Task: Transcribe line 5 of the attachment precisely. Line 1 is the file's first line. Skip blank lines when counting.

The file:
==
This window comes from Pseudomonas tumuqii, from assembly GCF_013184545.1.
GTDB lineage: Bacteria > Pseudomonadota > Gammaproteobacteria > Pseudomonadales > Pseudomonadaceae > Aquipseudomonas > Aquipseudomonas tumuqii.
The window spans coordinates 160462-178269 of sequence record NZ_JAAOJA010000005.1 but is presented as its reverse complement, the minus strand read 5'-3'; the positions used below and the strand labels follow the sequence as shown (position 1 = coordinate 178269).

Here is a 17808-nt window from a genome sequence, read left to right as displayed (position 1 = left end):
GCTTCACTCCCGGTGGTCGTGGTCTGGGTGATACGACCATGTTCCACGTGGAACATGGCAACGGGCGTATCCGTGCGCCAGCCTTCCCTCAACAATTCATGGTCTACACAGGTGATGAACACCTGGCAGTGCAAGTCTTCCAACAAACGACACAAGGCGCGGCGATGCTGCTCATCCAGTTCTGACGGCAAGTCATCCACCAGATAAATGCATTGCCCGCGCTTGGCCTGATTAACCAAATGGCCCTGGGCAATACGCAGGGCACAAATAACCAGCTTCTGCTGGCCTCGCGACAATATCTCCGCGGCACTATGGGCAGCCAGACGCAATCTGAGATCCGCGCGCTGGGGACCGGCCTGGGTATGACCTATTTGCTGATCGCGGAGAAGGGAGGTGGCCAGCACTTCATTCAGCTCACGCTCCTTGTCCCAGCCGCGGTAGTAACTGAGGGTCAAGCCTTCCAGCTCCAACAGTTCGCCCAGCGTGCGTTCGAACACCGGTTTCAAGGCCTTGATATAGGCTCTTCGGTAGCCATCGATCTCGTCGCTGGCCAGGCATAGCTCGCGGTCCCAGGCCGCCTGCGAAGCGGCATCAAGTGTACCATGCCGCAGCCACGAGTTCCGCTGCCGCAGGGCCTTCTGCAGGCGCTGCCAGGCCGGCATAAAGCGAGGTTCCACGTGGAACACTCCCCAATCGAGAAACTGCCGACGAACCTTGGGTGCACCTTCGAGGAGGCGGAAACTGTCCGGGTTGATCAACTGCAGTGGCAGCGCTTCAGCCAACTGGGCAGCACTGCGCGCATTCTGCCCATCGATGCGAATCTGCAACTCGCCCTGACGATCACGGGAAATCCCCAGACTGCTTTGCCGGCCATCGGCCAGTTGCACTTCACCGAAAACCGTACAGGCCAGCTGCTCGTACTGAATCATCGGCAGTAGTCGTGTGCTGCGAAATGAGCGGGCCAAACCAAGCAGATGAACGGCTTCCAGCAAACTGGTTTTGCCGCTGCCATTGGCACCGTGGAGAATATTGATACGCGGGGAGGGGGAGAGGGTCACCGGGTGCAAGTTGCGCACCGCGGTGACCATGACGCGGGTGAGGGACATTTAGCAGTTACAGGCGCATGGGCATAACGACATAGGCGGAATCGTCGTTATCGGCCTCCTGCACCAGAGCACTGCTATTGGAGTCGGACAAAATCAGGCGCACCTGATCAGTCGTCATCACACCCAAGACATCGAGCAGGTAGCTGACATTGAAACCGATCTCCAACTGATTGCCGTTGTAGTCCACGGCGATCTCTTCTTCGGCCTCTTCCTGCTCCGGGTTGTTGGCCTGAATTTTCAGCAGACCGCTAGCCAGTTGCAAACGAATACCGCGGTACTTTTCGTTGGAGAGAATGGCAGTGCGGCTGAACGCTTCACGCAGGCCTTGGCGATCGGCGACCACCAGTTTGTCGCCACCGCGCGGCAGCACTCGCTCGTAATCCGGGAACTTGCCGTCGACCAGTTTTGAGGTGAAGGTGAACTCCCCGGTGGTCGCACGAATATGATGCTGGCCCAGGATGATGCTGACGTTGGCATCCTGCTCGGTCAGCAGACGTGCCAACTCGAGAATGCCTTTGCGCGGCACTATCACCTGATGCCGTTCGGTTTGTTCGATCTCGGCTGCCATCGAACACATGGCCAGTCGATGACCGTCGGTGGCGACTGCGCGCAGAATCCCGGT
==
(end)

GCTTCACTCCCGGTGGTCGTGGTCTGGGTGATACGACCATGTTCCACGTGGAACATGGCAACGGGCGTATCCGTGCGCCAGCCTTCCCTCAACAATTCATGGTCTACACAGGTGATGAACACCTGGCAGTGCAAGTCTTCCAACAAACGACACAAGGCGCGGCGATGCTGCTCATCCAGTTCTGACGGCAAGTCATCCACCAGATAAATGCATTGCCCGCGCTTGGCCTGATTAACCAAATGGCCCTGGGCAATACGCAGGGCACAAATAACCAGCTTCTGCTGGCCTCGCGACAATATCTCCGCGGCACTATGGGCAGCCAGACGCAATCTGAGATCCGCGCGCTGGGGACCGGCCTGGGTATGACCTATTTGCTGATCGCGGAGAAGGGAGGTGGCCAGCACTTCATTCAGCTCACGCTCCTTGTCCCAGCCGCGGTAGTAACTGAGGGTCAAGCCTTCCAGCTCCAACAGTTCGCCCAGCGTGCGTTCGAACACCGGTTTCAAGGCCTTGATATAGGCTCTTCGGTAGCCATCGATCTCGTCGCTGGCCAGGCATAGCTCGCGGTCCCAGGCCGCCTGCGAAGCGGCATCAAGTGTACCATGCCGCAGCCACGAGTTCCGCTGCCGCAGGGCCTTCTGCAGGCGCTGCCAGGCCGGCATAAAGCGAGGTTCCACGTGGAACACTCCCCAATCGAGAAACTGCCGACGAACCTTGGGTGCACCTTCGAGGAGGCGGAAACTGTCCGGGTTGATCAACTGCAGTGGCAGCGCTTCAGCCAACTGGGCAGCACTGCGCGCATTCTGCCCATCGATGCGAATCTGCAACTCGCCCTGACGATCACGGGAAATCCCCAGACTGCTTTGCCGGCCATCGGCCAGTTGCACTTCACCGAAAACCGTACAGGCCAGCTGCTCGTACTGAATCATCGGCAGTAGTCGTGTGCTGCGAAATGAGCGGGCCAAACCAAGCAGATGAACGGCTTCCAGCAAACTGGTTTTGCCGCTGCCATTGGCACCGTGGAGAATATTGATACGCGGGGAGGGGGAGAGGGTCACCGGGTGCAAGTTGCGCACCGCGGTGACCATGACGCGGGTGAGGGACATTTAGCAGTTACAGGCGCATGGGCATAACGACATAGGCGGAATCGTCGTTATCGGCCTCCTGCACCAGAGCACTGCTATTGGAGTCGGACAAAATCAGGCGCACCTGATCAGTCGTCATCACACCCAAGACATCGAGCAGGTAGCTGACATTGAAACCGATCTCCAACTGATTGCCGTTGTAGTCCACGGCGATCTCTTCTTCGGCCTCTTCCTGCTCCGGGTTGTTGGCCTGAATTTTCAGCAGACCGCTAGCCAGTTGCAAACGAATACCGCGGTACTTTTCGTTGGAGAGAATGGCAGTGCGGCTGAACGCTTCACGCAGGCCTTGGCGATCGGCGACCACCAGTTTGTCGCCACCGCGCGGCAGCACTCGCTCGTAATCCGGGAACTTGCCGTCGACCAGTTTTGAGGTGAAGGTGAACTCCCCGGTGGTCGCACGAATATGATGCTGGCCCAGGATGATGCTGACGTTGGCATCCTGCTCGGTCAGCAGACGTGCCAACTCGAGAATGCCTTTGCGCGGCACTATCACCTGATGCCGTTCGGTTTGTTCGATCTCGGCTGCCATCGAACACATGGCCAGTCGATGACCGTCGGTGGCGACTGCGCGCAGAATCCCGGT